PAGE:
AJ writes poetry and wants to bring change to the world in rhythm and rhyme. You can read his blog and follow him on Twitter AJWagoner.
It is very Cartel poetry and song to date. For writers, this downloadable Soundcloud podcast is a must-listen for how one approaches a critically relevant subject with large amounts of historical data.
It is worth noting that no government official contacted Winslow when the book came out, though he got plenty of response from cops--supporting him. In this huge, sprawling duo of novels, first The Power of the Dog followed by The Cartel, we have a much more sustained effort of imagination, research, and writerly skill that aligns so closely with headlines, a reader might be forgiven for mistaking Winslow as an intimate of the Mexican drug wars.
It is also a song of praise for the journalists who risked everything to cover the story. Winslow used news reports to fictionalize events in a way that gets at the motivations and the darkness and corruption on both sides of the border.
This is fiction, but what fiction! You revenge it by living. They had been pursuing one another for years and when Barrera escaped jail in the United States to return to his drug kingdom in Mexico, Keller came out of hiding to find him and bring him to justice. Winslow ties in actual years of drug trafficking over the U.
Mexican strength derives from their ability to suffer loss. Women often went on record about attacks against their families in a brazen attempt to shame the leaders and the cartels and to show a kind of solidarity with their community.
This is a novel about the extremes of human depravity, corruption…and goodness. In the last section of this book, the cartels move from narcotrafficking to narcoterrorism, the two phenomena borrowing from one another.
I think all drugs should be legal and I wish nobody used any of them. I have no problem with people smoking a little dope.
But it always amazes me where people who are so persnickety about buying fair trade coffee, and farm-to-table beef, and about where their chicken was raised, think nothing of buying marijuana, which in all likelihood was raised by murderers, sadists, sociopaths, and in a lot of cases harvested by slave labor.
So I don't want to harsh anyone's buzz, but I think that's something that we need to look at because we really are in so many ways responsible for the violence in Mexico through our schizophrenic attitude toward drugs, including marijuana.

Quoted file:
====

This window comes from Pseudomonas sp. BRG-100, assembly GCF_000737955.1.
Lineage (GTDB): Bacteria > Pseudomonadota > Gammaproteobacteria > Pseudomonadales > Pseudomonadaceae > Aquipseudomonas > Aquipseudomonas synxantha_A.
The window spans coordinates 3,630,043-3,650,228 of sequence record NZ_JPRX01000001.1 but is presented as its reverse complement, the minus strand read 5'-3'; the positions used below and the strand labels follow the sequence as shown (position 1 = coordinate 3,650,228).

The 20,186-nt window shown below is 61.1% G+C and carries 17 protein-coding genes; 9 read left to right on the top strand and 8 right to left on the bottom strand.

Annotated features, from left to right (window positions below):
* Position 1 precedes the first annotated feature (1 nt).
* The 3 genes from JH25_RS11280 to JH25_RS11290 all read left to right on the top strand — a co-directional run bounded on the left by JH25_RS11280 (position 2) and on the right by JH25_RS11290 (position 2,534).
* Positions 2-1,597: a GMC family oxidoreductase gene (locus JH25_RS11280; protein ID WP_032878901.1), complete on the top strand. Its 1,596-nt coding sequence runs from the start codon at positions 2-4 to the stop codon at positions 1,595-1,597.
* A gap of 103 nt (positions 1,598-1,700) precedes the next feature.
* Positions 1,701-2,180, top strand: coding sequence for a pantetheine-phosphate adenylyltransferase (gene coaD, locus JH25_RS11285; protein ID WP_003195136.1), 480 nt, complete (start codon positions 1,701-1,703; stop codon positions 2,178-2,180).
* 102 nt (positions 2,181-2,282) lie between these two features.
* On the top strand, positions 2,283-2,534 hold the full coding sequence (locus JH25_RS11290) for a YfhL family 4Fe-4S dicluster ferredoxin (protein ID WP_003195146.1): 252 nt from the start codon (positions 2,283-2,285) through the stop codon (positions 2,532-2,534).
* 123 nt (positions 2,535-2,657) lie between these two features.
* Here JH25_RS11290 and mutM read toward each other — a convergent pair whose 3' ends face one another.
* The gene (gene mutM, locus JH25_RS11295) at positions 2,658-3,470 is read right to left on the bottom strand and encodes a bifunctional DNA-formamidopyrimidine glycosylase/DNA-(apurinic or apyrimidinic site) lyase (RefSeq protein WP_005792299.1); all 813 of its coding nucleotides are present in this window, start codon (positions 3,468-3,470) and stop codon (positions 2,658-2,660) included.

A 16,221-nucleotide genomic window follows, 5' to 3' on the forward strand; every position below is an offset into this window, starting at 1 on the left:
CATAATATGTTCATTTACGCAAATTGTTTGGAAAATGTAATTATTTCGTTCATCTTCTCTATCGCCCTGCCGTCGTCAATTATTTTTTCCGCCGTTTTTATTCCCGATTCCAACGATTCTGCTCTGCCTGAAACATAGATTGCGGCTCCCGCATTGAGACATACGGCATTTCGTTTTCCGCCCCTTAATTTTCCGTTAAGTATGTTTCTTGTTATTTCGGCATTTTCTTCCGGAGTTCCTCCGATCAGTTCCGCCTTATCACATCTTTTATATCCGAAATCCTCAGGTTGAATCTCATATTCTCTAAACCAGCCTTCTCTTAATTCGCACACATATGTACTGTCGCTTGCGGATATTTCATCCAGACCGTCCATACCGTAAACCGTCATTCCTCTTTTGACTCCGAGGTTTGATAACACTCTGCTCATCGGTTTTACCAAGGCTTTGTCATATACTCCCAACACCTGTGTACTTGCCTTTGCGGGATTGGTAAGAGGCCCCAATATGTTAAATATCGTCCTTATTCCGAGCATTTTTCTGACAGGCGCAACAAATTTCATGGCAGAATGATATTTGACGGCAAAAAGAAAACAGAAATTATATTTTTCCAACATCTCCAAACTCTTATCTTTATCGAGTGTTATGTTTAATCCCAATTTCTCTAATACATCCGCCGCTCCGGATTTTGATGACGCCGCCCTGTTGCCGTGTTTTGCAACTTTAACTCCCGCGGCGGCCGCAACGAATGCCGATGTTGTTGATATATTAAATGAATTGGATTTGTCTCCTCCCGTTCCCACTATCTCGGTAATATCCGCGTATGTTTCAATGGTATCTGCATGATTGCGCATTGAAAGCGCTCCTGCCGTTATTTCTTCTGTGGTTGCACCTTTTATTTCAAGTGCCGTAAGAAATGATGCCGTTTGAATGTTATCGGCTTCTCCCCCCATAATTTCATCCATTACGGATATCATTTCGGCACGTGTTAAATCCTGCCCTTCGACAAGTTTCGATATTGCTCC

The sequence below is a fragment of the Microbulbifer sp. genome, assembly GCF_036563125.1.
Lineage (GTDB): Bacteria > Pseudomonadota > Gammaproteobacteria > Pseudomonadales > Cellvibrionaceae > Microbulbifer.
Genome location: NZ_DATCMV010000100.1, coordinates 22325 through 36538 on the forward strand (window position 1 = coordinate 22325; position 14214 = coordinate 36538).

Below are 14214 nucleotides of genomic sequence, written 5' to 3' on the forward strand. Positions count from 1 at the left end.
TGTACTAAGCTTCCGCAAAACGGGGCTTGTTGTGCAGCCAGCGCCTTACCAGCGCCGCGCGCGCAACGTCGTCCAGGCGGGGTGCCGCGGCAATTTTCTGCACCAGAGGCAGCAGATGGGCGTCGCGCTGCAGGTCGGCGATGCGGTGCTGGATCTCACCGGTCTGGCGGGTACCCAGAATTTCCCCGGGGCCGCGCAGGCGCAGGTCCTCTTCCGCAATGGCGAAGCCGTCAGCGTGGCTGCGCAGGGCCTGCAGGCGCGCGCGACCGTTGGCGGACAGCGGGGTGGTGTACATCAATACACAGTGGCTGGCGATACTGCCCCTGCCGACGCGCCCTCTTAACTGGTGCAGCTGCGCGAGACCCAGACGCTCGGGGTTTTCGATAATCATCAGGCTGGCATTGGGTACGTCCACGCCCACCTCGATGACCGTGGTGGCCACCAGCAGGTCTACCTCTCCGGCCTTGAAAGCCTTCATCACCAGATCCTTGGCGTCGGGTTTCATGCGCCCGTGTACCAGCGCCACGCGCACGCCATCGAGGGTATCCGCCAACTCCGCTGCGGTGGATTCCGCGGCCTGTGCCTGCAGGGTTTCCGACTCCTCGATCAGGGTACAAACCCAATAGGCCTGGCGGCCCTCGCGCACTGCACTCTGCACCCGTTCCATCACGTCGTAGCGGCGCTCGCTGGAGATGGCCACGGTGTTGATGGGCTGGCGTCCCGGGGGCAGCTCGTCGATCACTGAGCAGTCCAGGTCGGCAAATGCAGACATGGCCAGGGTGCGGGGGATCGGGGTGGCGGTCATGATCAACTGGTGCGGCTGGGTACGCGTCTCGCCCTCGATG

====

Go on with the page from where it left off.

We spent billions of dollars trying to keep it out and we spend billions of dollars buying it—and it's that conflict that allows the cartels to survive. So as marijuana is legalized, the cartels are getting ready for that in terms of trying to go legit. But on the other hand, you have to understand that the cartel's product is not the drug.
The cartel's product is control of the trafficking routes.
It doesn't matter what the item is, whether it's marijuana or coke or meth or heroin or blue jeans or bottled water, their product is the plazas, it's the neighborhoods, it's the ability to control those trade routes, okay?
So, once marijuana becomes actually legal and starts to grow more in the United States and there's no problem getting it across the border up from Mexico, there will be other products. Because the product doesn't matter. Then we went after them with a vengeance.
Winslow sounds Pynchon-esque in his insistence that we think. If it is not on the lists of important novels published this year, it should be--should have been--in contention for the major prizes.
|Poetry form: dróttkvætt||It all happened at a grapefruit orchard off Bryan Road north of FM at 6:|
|la pelotona by cartel de santa||Posted by admin In late at Georgia State University, a group of five boys Joined together in a band that would soon be a popular face in the world of pop punk:|
It is a terrific work of imagination that targets important societal issues, is based on historical events, and it challenges us to do better, in our drug habits and in our spending on drug wars.
What more can a reader ask from literature?Four Poems by Javier Sicilia. a little over a year after cartel thugs and torturers killed his year-old son Juan Francisco with six friends, just weeks before their college graduation.
like a song that emerges from the excavations of time. and allows us to be, to inhabit his abyss; now an enigma to decipher. Description. Aziza Barnes’s me Aunt Jemima and the nailgun., the winner of the Button Poetry Prize.. Now available as an ebook! — “Sharp as a set of teeth, illuminating like a bullet hole in a window, Aziza Barnes is a daring and vital voice.
Soft Cartel, an online magazine of poetry and prose, believes that literature can have a life—and that it can even have fun. They like playful experiments and .
The poetry that fills the pages and the cover of the book was the perfect culmination of her life to this point. “That cover influenced the name of the chapters and a lot of the poetry selection.
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sound poetry, performance texts and writing. Readings, Conference and Workshop in Mexico City as part of the Expandible Festival October – November